KNOXVILLE — It's been said before, but bears repeating: Kentucky football never misses an opportunity to miss an opportunity.
Saturday proved it.
This season proved it.
The Cats lost 24-14 on Saturday to a mediocre (at best) Tennessee team that entered its Senior Day 5-6 and seriously beatable. Opportunity knocked at Kentucky's door. And for the 26th consecutive year, the Cats failed to answer.
But then the conference season was a series of missed opportunities, what with the SEC East powerhouses coming back to the pack. Florida wasn't Florida. Georgia wasn't Georgia. Tennessee wasn't Tennessee.
But Kentucky was Kentucky, finishing the year 6-6 overall and 2-6 in the league.
Oh, the Cats are going bowling, but let's be honest here — and not to be mean — this isn't a bowl team. Not in the classic sense, the achievement sense. It's a bowl team in the modern sense, when any club with six victories and proper equipment can play in the post-season. The inconvenient truth is that the Cats scheduled their way to their fifth consecutive bowl.
That was just another reason defeat No. 6 was the most disappointing. Perpetual slow starters, the Cats broke from the gate quickly, up 7-0, then a yard away from a two-touchdown lead. But losses seem to hunt this team down. Derrick Locke fumbled. Tennessee recovered in the end zone. Six plays later, the Vols had tied the score.
Later, Randall Cobb would lose a fumble. Mike Hartline would throw an interception. And miss open receivers. There were drops and penalties and another anything-but-special performance by the special teams.
Yes, the defense gave Tennessee quarterback Tyler Bray an EZ-pass, giving up 354 yards through the air. But for the most part, Steve Brown's unit played to its abilities, while a previously explosive offense could never get out of a stutter-step.
"It was a rough one," admitted head coach Joker Phillips.
"It is the little things that get you beat," said Athletics Director Mitch Barnhart. "And Joker addressed that with our team. Until we figure that out, the little things that get you past that, we'll continue to struggle to get the movement we want in our record to get where we want to go."
This was the year they could have gotten there, or drawn closer, not so much through UK's strengths, but via the weaknesses of its foes. This was the year to settle scores.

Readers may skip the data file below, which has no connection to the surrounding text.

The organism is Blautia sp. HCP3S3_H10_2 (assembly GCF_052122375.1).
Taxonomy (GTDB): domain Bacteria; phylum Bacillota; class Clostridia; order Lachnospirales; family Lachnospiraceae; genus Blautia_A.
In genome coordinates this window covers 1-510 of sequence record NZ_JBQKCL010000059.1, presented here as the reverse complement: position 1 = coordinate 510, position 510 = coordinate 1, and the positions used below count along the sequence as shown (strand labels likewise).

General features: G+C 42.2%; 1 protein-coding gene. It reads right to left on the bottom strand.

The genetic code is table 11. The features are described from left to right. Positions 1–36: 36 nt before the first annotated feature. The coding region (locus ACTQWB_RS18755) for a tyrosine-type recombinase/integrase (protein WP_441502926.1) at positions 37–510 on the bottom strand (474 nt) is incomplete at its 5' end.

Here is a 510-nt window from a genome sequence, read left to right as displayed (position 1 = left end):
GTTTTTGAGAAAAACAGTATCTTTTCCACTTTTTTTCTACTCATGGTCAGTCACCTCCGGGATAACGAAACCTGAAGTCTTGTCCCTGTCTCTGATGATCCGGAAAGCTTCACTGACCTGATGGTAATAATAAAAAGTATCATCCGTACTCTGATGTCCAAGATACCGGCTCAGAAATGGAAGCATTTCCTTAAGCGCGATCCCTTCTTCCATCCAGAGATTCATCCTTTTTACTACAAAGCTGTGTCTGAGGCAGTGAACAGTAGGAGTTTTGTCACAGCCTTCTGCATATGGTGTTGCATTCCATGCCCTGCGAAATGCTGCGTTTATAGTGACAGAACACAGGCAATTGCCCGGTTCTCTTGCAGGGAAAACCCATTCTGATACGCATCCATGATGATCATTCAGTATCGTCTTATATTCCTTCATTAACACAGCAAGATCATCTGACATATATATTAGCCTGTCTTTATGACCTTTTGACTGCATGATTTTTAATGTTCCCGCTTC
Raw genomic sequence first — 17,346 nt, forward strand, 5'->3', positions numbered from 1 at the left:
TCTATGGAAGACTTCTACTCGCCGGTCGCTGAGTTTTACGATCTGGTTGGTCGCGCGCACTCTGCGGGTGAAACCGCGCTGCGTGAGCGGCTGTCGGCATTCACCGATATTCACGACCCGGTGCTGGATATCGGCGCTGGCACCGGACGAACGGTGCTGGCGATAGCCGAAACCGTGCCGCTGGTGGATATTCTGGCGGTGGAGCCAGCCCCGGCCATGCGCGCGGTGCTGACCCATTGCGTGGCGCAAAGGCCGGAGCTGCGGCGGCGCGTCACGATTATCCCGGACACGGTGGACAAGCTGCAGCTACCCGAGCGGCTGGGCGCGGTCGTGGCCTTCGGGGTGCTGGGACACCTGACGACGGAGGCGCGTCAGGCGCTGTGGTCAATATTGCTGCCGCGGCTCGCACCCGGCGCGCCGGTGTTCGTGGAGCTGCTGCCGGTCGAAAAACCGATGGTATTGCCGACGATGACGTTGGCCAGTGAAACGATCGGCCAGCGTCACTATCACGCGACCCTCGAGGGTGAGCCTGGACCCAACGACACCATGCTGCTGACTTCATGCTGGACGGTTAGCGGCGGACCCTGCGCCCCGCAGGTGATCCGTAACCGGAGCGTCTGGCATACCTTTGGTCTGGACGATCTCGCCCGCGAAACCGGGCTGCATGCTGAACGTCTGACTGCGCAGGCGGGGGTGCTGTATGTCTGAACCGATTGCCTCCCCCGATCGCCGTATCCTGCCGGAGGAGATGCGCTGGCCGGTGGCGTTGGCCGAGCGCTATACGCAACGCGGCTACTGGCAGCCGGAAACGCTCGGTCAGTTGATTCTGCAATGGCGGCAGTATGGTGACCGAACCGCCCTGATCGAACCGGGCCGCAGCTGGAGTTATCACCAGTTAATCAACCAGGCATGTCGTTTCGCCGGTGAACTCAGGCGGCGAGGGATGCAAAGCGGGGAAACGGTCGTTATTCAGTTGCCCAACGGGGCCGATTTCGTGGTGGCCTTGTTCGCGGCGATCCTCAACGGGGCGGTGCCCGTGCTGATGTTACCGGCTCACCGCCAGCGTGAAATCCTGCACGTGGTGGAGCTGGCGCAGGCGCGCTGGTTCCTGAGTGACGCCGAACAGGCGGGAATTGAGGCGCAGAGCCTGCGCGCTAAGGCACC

Florida finished an unfathomable 4-4 in the league. Yet one of its wins was a 48-14 thumping of the Cats in Gainesville. Georgia won just three conference games. Yet the Dogs handled the Cats 44-31 in Commonwealth Stadium. This was the year to finally break the quarter-century Tennessee chokehold. Now the 26-year score differential has climbed to 527.
Yes, Kentucky wrestled a still-unbeaten Auburn to the final gun before losing on a field goal. The Cats finally slayed the mighty Spurrier, beating the eventual SEC East champs. But that triumph accentuates the failures. The Cats were good enough to beat the division champ, but just one other team: Vanderbilt.
And this is an eat-or-be-eaten league. Think Florida won't be better next year? Or Georgia? Tennessee appears on the rise, with a fine true freshman quarterback, and a coach in Derek Dooley who under adversity got his team to display definite improvement.
This was Phillips' first regular season, and though this wasn't a step forward, the former Cat deserves time to prove he has the chops.
"We've done 'Operation Win' in a lot of ways, we're just this far from getting it on the field where we want it to be," said Barnhart holding two fingers a third-and-inches distance apart. "And I think we can get there."
This year, they did not, and you have to wonder when it might get a better opportunity.
Reach John Clay at (859) 231-3226 or 1-800-950-6397, Ext. 3226, or firstname.lastname@example.org. Read his blog at Kentucky.com.